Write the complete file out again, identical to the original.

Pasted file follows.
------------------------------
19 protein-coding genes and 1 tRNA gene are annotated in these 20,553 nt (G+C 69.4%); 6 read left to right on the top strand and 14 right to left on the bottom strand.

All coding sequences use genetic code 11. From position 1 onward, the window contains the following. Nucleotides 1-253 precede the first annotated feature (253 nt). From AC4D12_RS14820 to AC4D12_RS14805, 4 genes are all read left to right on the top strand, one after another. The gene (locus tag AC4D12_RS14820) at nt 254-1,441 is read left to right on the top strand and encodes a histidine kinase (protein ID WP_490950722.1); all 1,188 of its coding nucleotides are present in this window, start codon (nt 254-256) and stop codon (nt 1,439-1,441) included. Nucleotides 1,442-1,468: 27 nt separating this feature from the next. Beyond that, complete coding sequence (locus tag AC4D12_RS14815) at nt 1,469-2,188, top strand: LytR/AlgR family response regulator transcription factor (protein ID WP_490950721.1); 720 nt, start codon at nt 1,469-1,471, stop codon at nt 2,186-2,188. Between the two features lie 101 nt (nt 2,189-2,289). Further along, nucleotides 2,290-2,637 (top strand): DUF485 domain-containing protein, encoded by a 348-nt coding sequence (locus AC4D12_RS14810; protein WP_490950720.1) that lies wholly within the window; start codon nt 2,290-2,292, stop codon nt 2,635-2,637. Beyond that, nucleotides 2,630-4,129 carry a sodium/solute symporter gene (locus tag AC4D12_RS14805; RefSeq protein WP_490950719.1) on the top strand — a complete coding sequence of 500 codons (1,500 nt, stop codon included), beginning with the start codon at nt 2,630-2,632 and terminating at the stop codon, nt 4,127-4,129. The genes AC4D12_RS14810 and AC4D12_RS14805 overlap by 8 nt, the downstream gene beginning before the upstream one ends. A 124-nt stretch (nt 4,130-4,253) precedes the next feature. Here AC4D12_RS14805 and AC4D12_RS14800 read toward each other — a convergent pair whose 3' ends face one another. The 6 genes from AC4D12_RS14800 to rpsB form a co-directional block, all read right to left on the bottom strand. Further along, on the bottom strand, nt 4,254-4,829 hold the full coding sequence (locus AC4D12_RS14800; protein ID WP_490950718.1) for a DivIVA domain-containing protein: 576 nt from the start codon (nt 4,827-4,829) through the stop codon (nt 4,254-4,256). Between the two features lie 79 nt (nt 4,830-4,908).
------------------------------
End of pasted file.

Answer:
19 protein-coding genes and 1 tRNA gene are annotated in these 20,553 nt (G+C 69.4%); 6 read left to right on the top strand and 14 right to left on the bottom strand.

All coding sequences use genetic code 11. From position 1 onward, the window contains the following. Nucleotides 1-253 precede the first annotated feature (253 nt). From AC4D12_RS14820 to AC4D12_RS14805, 4 genes are all read left to right on the top strand, one after another. The gene (locus tag AC4D12_RS14820) at nt 254-1,441 is read left to right on the top strand and encodes a histidine kinase (protein ID WP_490950722.1); all 1,188 of its coding nucleotides are present in this window, start codon (nt 254-256) and stop codon (nt 1,439-1,441) included. Nucleotides 1,442-1,468: 27 nt separating this feature from the next. Beyond that, complete coding sequence (locus tag AC4D12_RS14815) at nt 1,469-2,188, top strand: LytR/AlgR family response regulator transcription factor (protein ID WP_490950721.1); 720 nt, start codon at nt 1,469-1,471, stop codon at nt 2,186-2,188. Between the two features lie 101 nt (nt 2,189-2,289). Further along, nucleotides 2,290-2,637 (top strand): DUF485 domain-containing protein, encoded by a 348-nt coding sequence (locus AC4D12_RS14810; protein WP_490950720.1) that lies wholly within the window; start codon nt 2,290-2,292, stop codon nt 2,635-2,637. Beyond that, nucleotides 2,630-4,129 carry a sodium/solute symporter gene (locus tag AC4D12_RS14805; RefSeq protein WP_490950719.1) on the top strand — a complete coding sequence of 500 codons (1,500 nt, stop codon included), beginning with the start codon at nt 2,630-2,632 and terminating at the stop codon, nt 4,127-4,129. The genes AC4D12_RS14810 and AC4D12_RS14805 overlap by 8 nt, the downstream gene beginning before the upstream one ends. A 124-nt stretch (nt 4,130-4,253) precedes the next feature. Here AC4D12_RS14805 and AC4D12_RS14800 read toward each other — a convergent pair whose 3' ends face one another. The 6 genes from AC4D12_RS14800 to rpsB form a co-directional block, all read right to left on the bottom strand. Further along, on the bottom strand, nt 4,254-4,829 hold the full coding sequence (locus AC4D12_RS14800; protein ID WP_490950718.1) for a DivIVA domain-containing protein: 576 nt from the start codon (nt 4,827-4,829) through the stop codon (nt 4,254-4,256). Between the two features lie 79 nt (nt 4,830-4,908).